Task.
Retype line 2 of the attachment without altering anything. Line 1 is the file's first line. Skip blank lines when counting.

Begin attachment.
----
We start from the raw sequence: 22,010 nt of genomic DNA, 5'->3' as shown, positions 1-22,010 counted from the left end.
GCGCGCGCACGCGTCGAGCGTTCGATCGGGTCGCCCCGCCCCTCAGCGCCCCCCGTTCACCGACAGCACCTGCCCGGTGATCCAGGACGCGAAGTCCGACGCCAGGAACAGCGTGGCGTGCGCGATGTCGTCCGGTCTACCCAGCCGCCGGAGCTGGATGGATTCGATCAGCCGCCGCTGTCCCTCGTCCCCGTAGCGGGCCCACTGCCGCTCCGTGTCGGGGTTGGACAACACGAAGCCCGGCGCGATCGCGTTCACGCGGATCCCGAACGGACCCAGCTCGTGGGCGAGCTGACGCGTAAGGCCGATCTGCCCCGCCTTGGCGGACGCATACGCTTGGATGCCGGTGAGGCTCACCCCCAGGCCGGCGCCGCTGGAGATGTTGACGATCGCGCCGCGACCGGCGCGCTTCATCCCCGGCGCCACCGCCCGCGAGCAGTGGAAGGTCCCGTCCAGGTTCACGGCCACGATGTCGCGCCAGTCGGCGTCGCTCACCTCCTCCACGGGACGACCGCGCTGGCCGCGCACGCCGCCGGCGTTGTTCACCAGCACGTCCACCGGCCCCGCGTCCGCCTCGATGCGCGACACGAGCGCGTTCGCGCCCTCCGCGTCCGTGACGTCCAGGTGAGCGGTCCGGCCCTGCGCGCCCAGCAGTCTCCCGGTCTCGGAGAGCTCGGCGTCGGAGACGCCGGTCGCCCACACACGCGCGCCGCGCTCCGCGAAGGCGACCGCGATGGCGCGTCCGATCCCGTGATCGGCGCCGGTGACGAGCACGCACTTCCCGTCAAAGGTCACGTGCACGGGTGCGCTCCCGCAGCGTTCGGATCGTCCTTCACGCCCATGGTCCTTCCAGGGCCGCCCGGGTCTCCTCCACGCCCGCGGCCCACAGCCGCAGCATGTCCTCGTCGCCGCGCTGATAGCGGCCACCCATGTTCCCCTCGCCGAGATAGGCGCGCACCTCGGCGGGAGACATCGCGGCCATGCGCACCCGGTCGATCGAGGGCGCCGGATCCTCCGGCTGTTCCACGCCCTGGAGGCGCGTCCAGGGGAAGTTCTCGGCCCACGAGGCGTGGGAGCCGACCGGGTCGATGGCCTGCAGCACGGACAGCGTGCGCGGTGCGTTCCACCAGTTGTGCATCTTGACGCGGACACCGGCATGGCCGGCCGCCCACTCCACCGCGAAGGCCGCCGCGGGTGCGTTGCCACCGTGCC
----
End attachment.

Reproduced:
GCGCGCGCACGCGTCGAGCGTTCGATCGGGTCGCCCCGCCCCTCAGCGCCCCCCGTTCACCGACAGCACCTGCCCGGTGATCCAGGACGCGAAGTCCGACGCCAGGAACAGCGTGGCGTGCGCGATGTCGTCCGGTCTACCCAGCCGCCGGAGCTGGATGGATTCGATCAGCCGCCGCTGTCCCTCGTCCCCGTAGCGGGCCCACTGCCGCTCCGTGTCGGGGTTGGACAACACGAAGCCCGGCGCGATCGCGTTCACGCGGATCCCGAACGGACCCAGCTCGTGGGCGAGCTGACGCGTAAGGCCGATCTGCCCCGCCTTGGCGGACGCATACGCTTGGATGCCGGTGAGGCTCACCCCCAGGCCGGCGCCGCTGGAGATGTTGACGATCGCGCCGCGACCGGCGCGCTTCATCCCCGGCGCCACCGCCCGCGAGCAGTGGAAGGTCCCGTCCAGGTTCACGGCCACGATGTCGCGCCAGTCGGCGTCGCTCACCTCCTCCACGGGACGACCGCGCTGGCCGCGCACGCCGCCGGCGTTGTTCACCAGCACGTCCACCGGCCCCGCGTCCGCCTCGATGCGCGACACGAGCGCGTTCGCGCCCTCCGCGTCCGTGACGTCCAGGTGAGCGGTCCGGCCCTGCGCGCCCAGCAGTCTCCCGGTCTCGGAGAGCTCGGCGTCGGAGACGCCGGTCGCCCACACACGCGCGCCGCGCTCCGCGAAGGCGACCGCGATGGCGCGTCCGATCCCGTGATCGGCGCCGGTGACGAGCACGCACTTCCCGTCAAAGGTCACGTGCACGGGTGCGCTCCCGCAGCGTTCGGATCGTCCTTCACGCCCATGGTCCTTCCAGGGCCGCCCGGGTCTCCTCCACGCCCGCGGCCCACAGCCGCAGCATGTCCTCGTCGCCGCGCTGATAGCGGCCACCCATGTTCCCCTCGCCGAGATAGGCGCGCACCTCGGCGGGAGACATCGCGGCCATGCGCACCCGGTCGATCGAGGGCGCCGGATCCTCCGGCTGTTCCACGCCCTGGAGGCGCGTCCAGGGGAAGTTCTCGGCCCACGAGGCGTGGGAGCCGACCGGGTCGATGGCCTGCAGCACGGACAGCGTGCGCGGTGCGTTCCACCAGTTGTGCATCTTGACGCGGACACCGGCATGGCCGGCCGCCCACTCCACCGCGAAGGCCGCCGCGGGTGCGTTGCCACCGTGCC